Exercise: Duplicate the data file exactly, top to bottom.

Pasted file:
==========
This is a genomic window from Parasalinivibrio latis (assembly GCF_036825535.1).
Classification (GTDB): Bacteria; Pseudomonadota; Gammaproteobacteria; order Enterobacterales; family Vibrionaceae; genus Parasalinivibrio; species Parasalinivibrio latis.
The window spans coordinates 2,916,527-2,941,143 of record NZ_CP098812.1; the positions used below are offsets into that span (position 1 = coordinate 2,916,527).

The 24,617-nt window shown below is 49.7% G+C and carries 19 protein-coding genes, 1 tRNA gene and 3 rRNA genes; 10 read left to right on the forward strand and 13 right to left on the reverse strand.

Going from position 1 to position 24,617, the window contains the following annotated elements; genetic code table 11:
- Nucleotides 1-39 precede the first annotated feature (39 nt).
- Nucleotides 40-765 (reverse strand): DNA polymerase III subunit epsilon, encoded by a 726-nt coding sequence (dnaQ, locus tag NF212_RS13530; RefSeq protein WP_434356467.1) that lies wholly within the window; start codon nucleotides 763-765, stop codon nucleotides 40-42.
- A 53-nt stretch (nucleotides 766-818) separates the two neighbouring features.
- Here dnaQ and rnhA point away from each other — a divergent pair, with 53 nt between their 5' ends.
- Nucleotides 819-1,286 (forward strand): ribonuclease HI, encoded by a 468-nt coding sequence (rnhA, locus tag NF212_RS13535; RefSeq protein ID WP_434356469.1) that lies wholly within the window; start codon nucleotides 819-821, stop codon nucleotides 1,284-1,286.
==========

This is a genomic window from Parasalinivibrio latis (assembly GCF_036825535.1).
Classification (GTDB): Bacteria; Pseudomonadota; Gammaproteobacteria; order Enterobacterales; family Vibrionaceae; genus Parasalinivibrio; species Parasalinivibrio latis.
The window spans coordinates 2,916,527-2,941,143 of record NZ_CP098812.1; the positions used below are offsets into that span (position 1 = coordinate 2,916,527).

The 24,617-nt window shown below is 49.7% G+C and carries 19 protein-coding genes, 1 tRNA gene and 3 rRNA genes; 10 read left to right on the forward strand and 13 right to left on the reverse strand.

Going from position 1 to position 24,617, the window contains the following annotated elements; genetic code table 11:
- Nucleotides 1-39 precede the first annotated feature (39 nt).
- Nucleotides 40-765 (reverse strand): DNA polymerase III subunit epsilon, encoded by a 726-nt coding sequence (dnaQ, locus tag NF212_RS13530; RefSeq protein WP_434356467.1) that lies wholly within the window; start codon nucleotides 763-765, stop codon nucleotides 40-42.
- A 53-nt stretch (nucleotides 766-818) separates the two neighbouring features.
- Here dnaQ and rnhA point away from each other — a divergent pair, with 53 nt between their 5' ends.
- Nucleotides 819-1,286 (forward strand): ribonuclease HI, encoded by a 468-nt coding sequence (rnhA, locus tag NF212_RS13535; RefSeq protein ID WP_434356469.1) that lies wholly within the window; start codon nucleotides 819-821, stop codon nucleotides 1,284-1,286.